New England Fisheries

River Herring at Risk in New England Waters

River herring make their way up a fish ladder in Massachusetts. Photo credit: Greg Wells.

In the face of rapidly declining populations, increased catch caps loom as a further threat to river herring in New England’s coastal and marine waters. River herring constitute a critically important forage fish species, serving as an intermediary in the marine food web by feeding on plankton before becoming prey for cod, striped bass, tuna, and whales. As anadromous fish, river herring spend most of their lives in the ocean and return to freshwater only to spawn in the spring.

Due to overfishing and habitat degradation, river herring stocks along the Atlantic Coast, particularly in Southern New England, have been depleted to near historic lows. River herring became a federally designated Species of Concern almost ten years ago. Despite these drastic population declines occurring over the course of two decades, however, the New England Fishery Management Council is considering increasing river herring catch caps.

Recognizing the severe population declines and growing pressures impacting this vital fish species, many states, including Massachusetts, Connecticut, and Rhode Island, have banned river herring harvests and invested heavily in restoring and protecting stream habitat to support these populations. Despite these diligent state actions, however, industrial-scale fishing vessels targeting Atlantic herring in federal waters regularly capture river herring as bycatch.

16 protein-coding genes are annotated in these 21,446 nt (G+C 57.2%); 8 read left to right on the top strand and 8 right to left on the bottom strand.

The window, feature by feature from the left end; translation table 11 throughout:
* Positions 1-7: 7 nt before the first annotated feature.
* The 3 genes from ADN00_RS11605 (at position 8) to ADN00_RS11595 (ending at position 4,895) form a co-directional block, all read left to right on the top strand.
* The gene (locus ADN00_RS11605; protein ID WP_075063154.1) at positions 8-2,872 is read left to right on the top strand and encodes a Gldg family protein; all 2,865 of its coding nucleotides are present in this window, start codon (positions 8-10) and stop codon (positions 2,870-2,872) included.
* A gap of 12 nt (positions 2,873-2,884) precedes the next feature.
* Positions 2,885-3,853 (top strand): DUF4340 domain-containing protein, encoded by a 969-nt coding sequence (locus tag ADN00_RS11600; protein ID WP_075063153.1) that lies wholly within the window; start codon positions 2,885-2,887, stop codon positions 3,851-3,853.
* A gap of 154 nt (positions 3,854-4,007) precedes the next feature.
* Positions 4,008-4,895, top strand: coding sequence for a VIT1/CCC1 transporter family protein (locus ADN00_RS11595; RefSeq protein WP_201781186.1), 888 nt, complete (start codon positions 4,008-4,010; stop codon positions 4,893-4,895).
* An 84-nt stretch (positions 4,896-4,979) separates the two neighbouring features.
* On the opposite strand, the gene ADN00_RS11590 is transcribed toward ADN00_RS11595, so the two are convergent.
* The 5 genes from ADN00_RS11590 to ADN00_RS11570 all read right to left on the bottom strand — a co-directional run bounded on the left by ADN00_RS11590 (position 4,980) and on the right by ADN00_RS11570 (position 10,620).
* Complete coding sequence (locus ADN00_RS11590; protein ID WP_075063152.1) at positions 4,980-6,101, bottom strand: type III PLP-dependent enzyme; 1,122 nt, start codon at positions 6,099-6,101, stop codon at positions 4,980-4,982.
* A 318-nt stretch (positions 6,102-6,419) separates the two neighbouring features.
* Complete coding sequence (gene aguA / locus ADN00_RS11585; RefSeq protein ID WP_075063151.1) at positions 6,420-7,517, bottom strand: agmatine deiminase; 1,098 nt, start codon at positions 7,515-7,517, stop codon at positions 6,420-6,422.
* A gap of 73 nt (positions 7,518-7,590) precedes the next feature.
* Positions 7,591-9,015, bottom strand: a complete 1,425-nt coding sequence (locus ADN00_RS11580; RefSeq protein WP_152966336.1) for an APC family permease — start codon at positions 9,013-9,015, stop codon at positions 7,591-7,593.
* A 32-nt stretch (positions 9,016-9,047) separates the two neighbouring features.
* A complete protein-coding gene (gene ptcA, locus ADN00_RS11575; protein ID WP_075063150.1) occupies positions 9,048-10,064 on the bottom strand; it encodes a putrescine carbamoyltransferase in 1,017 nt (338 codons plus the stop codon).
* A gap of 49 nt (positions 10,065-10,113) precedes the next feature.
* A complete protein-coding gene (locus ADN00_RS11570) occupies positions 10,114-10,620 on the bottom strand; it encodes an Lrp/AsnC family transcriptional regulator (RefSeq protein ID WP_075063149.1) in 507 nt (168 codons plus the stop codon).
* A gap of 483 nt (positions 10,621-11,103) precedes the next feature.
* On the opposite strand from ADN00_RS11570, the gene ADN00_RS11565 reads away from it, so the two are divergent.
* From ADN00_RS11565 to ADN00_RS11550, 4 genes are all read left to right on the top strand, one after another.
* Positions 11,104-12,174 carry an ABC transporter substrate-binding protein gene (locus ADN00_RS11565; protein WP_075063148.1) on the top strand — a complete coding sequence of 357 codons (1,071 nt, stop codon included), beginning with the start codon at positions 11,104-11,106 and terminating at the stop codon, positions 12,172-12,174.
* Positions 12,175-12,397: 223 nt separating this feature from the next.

While the New England Fishery Management Council has established yearly limits on the allowable river herring bycatch from the Atlantic herring fishery, the Council is currently considering an increase in these river herring catch caps. Raising the catch limits would increase the overall allowable catch by approximately half a million fish annually and more than double the mid-water trawl annual catch caps near Cape Cod.

These river herring catch cap increases would unnecessarily threaten severely depleted stocks, diverge from the Council’s objectives to reduce river herring bycatch in the Atlantic herring fishery, and undercut ongoing efforts to restore these populations to healthy levels. Given that the health of New England’s iconic marine ecosystem depends on robust populations of forage fish species like river herring, the Council must refrain from increasing the allowable catch from these dwindling stocks to foster ultimate propagation of the species.

The New England Fishery Management Council’s September 2015 Meeting takes place in Plymouth, MA this week. We hope reason – and river herring – prevail.

 

For more information regarding the New England Fishery Management Council’s September 2015 Meeting, visit http://www.nefmc.org/calendar/september-2015-council-meeting-1.


Mandy Helwig Staff Attorney for Conservation Law Foundation

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